Urban geographer Louise Dorignon of the Université Lumière Lyon II has published a detailed review of the Urban Theory Lab's exhibition on Operational Landscapes at the Melbourne School of Design from Spring 2015. The review appeared in English on the website of Society & Space, and in French in an issue of the journal Urbanités. It offers a very thoughtful, systematic discussion of our recent exhibition in Melbourne, at once in relation to the UTL's ongoing research program, and in relation to the framework presented in our book, Implosions/Explosions (Berlin: Jovis, 2014). Many thanks to Louise Dorignon for such a precise, detailed and thoughtful engagement with our work. We also thank our colleagues at Urbanités for kindly permitting the essay’s translation into English.
Jun 15, 2015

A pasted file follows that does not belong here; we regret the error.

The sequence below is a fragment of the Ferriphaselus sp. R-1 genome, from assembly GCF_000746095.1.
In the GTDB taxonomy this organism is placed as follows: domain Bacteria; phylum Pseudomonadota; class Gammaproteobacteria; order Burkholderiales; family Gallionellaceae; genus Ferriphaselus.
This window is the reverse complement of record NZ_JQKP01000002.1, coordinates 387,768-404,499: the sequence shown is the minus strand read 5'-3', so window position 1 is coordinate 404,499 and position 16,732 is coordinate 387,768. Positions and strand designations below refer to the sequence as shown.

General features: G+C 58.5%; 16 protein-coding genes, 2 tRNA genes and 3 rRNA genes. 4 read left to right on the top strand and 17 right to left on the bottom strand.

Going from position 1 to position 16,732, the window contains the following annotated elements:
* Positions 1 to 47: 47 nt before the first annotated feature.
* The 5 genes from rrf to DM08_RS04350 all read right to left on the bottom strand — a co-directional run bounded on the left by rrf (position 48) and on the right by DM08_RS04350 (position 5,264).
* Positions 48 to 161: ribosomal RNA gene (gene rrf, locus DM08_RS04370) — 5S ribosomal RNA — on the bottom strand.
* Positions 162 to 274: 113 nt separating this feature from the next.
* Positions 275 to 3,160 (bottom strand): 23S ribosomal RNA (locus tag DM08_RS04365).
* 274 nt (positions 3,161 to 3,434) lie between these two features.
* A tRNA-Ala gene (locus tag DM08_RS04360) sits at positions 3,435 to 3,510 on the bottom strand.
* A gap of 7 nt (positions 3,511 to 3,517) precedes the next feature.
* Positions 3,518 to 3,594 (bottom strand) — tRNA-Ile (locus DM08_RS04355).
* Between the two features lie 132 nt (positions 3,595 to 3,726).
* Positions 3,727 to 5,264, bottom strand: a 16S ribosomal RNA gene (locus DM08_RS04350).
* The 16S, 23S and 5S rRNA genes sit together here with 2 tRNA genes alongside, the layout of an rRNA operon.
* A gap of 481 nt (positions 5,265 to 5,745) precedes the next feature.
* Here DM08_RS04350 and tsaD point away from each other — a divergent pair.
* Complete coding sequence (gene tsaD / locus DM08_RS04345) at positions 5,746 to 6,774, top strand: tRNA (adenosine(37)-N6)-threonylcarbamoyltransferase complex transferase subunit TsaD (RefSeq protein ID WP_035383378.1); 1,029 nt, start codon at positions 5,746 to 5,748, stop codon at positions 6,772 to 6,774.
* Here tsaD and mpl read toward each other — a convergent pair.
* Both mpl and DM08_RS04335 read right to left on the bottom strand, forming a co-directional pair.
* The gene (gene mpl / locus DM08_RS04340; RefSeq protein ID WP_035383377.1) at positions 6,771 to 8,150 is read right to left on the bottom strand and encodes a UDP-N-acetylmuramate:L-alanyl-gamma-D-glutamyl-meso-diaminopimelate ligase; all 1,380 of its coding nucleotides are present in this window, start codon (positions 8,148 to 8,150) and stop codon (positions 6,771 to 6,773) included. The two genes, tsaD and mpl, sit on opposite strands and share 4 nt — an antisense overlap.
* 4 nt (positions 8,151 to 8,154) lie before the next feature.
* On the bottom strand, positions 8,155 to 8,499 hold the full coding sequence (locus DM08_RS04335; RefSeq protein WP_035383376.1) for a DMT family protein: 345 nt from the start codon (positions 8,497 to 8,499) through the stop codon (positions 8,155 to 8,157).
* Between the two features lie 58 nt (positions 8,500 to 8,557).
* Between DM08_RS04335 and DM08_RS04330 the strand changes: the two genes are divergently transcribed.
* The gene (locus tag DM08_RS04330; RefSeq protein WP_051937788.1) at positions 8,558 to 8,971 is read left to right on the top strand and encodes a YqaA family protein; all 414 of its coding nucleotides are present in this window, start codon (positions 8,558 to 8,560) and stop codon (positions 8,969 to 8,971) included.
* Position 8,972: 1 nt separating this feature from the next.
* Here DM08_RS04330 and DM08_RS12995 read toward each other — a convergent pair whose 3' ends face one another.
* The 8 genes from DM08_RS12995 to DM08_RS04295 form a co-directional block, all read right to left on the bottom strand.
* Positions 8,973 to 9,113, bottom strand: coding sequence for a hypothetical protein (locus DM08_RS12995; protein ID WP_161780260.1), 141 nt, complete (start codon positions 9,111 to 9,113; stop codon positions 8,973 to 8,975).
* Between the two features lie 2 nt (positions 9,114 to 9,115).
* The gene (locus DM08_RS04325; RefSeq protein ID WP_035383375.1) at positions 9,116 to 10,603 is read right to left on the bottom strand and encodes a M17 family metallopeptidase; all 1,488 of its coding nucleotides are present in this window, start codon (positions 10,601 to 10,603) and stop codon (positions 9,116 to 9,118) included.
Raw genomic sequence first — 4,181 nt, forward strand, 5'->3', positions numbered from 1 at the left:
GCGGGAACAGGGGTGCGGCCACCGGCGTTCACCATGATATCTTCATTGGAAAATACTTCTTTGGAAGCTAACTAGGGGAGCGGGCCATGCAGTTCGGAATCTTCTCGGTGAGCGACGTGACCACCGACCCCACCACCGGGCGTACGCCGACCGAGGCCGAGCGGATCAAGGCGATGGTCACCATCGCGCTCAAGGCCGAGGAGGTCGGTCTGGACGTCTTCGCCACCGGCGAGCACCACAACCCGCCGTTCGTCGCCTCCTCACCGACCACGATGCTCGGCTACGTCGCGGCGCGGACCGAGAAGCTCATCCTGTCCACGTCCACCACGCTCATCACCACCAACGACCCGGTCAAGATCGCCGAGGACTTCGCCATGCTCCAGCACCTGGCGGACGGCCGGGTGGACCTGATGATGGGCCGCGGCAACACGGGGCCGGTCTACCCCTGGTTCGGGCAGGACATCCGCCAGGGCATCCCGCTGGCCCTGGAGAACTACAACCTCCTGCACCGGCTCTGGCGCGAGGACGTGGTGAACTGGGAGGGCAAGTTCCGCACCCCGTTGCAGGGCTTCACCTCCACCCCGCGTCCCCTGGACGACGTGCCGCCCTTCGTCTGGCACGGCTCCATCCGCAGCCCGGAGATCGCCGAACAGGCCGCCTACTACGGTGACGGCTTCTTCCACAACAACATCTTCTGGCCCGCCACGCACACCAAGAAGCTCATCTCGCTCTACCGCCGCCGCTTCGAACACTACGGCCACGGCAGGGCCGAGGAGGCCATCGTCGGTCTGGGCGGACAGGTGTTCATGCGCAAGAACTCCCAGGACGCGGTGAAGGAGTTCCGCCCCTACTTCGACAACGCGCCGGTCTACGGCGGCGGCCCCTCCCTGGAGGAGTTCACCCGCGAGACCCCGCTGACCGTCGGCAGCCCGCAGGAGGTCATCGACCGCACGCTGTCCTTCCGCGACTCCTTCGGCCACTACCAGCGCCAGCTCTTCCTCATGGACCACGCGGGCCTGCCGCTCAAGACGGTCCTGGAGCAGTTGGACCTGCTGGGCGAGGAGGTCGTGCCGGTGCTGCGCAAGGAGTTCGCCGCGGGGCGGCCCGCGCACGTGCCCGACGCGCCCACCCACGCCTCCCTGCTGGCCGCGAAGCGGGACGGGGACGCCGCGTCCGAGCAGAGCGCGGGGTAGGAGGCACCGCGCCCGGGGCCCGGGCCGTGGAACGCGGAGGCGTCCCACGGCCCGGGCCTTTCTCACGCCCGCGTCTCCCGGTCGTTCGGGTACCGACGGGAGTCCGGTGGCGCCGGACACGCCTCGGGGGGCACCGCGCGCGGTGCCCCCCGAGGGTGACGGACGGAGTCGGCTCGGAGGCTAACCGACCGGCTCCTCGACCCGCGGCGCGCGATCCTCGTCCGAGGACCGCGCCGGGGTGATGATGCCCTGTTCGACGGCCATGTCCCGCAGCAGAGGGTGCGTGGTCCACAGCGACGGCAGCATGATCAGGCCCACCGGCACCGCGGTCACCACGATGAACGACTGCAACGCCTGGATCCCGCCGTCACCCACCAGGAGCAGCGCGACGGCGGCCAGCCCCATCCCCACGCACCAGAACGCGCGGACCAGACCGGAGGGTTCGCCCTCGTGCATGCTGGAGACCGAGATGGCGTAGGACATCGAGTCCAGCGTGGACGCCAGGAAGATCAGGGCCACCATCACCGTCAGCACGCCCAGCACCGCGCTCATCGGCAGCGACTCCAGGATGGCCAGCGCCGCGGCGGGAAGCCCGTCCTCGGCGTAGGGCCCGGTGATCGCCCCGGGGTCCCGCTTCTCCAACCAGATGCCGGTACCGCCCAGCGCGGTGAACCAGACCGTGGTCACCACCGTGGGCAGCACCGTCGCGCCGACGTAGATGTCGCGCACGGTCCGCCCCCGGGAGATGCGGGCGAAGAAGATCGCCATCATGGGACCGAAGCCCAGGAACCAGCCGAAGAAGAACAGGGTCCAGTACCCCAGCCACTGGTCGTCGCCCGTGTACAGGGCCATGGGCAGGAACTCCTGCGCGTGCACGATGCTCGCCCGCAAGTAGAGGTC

Congratulations to our good friend and colleague, GSD graduate Nikola Bojic, who recently guest-edited the 96th issue of Zivot Umjetnosti, a magazine for contemporary visual arts published in Zagreb, Croatia. Several Urban Theory Lab projects were presented in the issue--including a series of visualizations reporting on our ongoing work on "extreme territories" (curated by Daniel Ibanez); as well as a Croatian translation of Neil Brenner's essay, "Age of urbanization," connected to his work as editor of the volume Implosions/Explosions (Berlin: Jovis, 2014). We are hugely grateful to Nikola Bojic and our colleagues at Zivot Umjetnosti for their interest in and support of our projects. We wish them every success as they further develop their explorations of the issue's theme, "From territory to specific site," in various exhibitions and future publications. The journal's press release follows: